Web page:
If the upper end of forecast snowfall amounts are reached over the next 36 hours, up to 1.5 feet over new snow would accumulate above 8,000'. With little to no wind forecast during the snowfall periods, wind loading and subsequent wind slab formation will be minimal to nonexistent. The weight of the additional snowfall may have some effect of stressing the basal facet layer, but this layer is well anchored by rocks and scree in most areas. A few of the upper elevation NW-N-NE aspects hold enough snow cover to negate any effects of anchoring for the new snow that is expected to deposit on top of the surface crust and basal facet layer over the next 36 hours. With little to no wind forecast, any instability that forms within the expected high density new snow will likely be limited in distribution and size.
With the track record of the weather models over the past several weeks, it will be interesting to see how this storm cycle plays out. If you head into the backcountry, keep an eye out for recent avalanche activity. Other signs of snowpack instability including wind loading, collapse, audible whumpfing sounds, shooting cracks, and/or test slope failure are indications that the snowpack in the immediate area is unstable.
The handful of field observations we have made over the past week have revealed areas of continuous snow cover limited to upper elevation NW-N-NE aspects. This is generally above 8,000' along the Sierra Crest and above 9,000' in the Mount Rose area. Snowfall leftover from the October 28 storm event provided the existing snow cover in these areas. The widespread trend in snowpack structure observed thus far on mid and upper elevation NW-N-NE aspects is fairly thin and weak melt-freeze crust on top of facets down to ground level. Overall snowpack height ranges from 6 to 12 inches deep in the areas that have continuous snow cover. Most other aspects melted out since late October, exposing bare ground in the majority of areas. An inch or two of snow fell this morning, adding little to the existing snowpack. Check out the Observations Page for additional details.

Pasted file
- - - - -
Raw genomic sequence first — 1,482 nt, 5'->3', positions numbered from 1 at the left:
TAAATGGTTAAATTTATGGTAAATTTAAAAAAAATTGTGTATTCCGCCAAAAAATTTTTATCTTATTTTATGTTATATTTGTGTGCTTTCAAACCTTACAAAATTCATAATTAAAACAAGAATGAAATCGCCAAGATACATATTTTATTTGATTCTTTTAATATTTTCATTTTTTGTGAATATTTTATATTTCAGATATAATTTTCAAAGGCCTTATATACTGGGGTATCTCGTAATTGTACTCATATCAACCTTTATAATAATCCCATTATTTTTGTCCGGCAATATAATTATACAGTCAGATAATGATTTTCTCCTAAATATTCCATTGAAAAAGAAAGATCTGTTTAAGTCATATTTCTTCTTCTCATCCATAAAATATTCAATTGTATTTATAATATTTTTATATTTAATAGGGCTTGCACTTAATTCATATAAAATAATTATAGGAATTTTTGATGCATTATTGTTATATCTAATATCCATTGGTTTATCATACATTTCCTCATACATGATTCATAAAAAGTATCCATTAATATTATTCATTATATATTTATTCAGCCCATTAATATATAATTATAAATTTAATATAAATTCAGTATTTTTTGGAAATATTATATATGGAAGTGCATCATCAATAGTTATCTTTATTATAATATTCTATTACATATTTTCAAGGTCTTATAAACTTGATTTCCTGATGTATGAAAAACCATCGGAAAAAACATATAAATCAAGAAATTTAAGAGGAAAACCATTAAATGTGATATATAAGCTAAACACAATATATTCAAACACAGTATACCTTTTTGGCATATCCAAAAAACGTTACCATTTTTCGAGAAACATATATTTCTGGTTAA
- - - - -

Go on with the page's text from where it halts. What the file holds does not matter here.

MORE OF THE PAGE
Computer weather models continue to struggle with the seasonal change. The current storm cycle was not even in the models 5 days ago. Confidence is high for continued snowfall tonight (Tuesday) with 2 to 7 inches possible above 7,500'. Confidence is medium to high for a significant short lived burst of snowfall Wednesday afternoon and evening with around 6 inches at 7,000' and 12+ inches along the Sierra Crest above 8,000'. This is from a narrow band of moisture that is currently forecasted to pass over the Lake Tahoe Basin. If the storm track shifts north or south by 30 to 50 miles, we would recieve only a few inches instead of the forecast 6 to 12+ inches. Ridgetop winds are forecast to be fairly light tonight by Sierra storm standards at 10 to 20 mph, gusting to 30mph. Ridgetop winds during Wednesday's precipitation event are forecast as calm.
This avalanche advisory is provided through a partnership between the Tahoe National Forest and the Sierra Avalanche Center. This advisory covers the Central Sierra Nevada Mountains between Yuba Pass on the north and Ebbetts Pass on the south. Click here for a map of the forecast area. This advisory applies only to backcountry areas outside established ski area boundaries. This advisory describes general avalanche conditions and local variations always occur. This advisory expires 24 hours after the posted time unless otherwise noted. The information in this advisory is provided by the USDA Forest Service who is solely responsible for its content.
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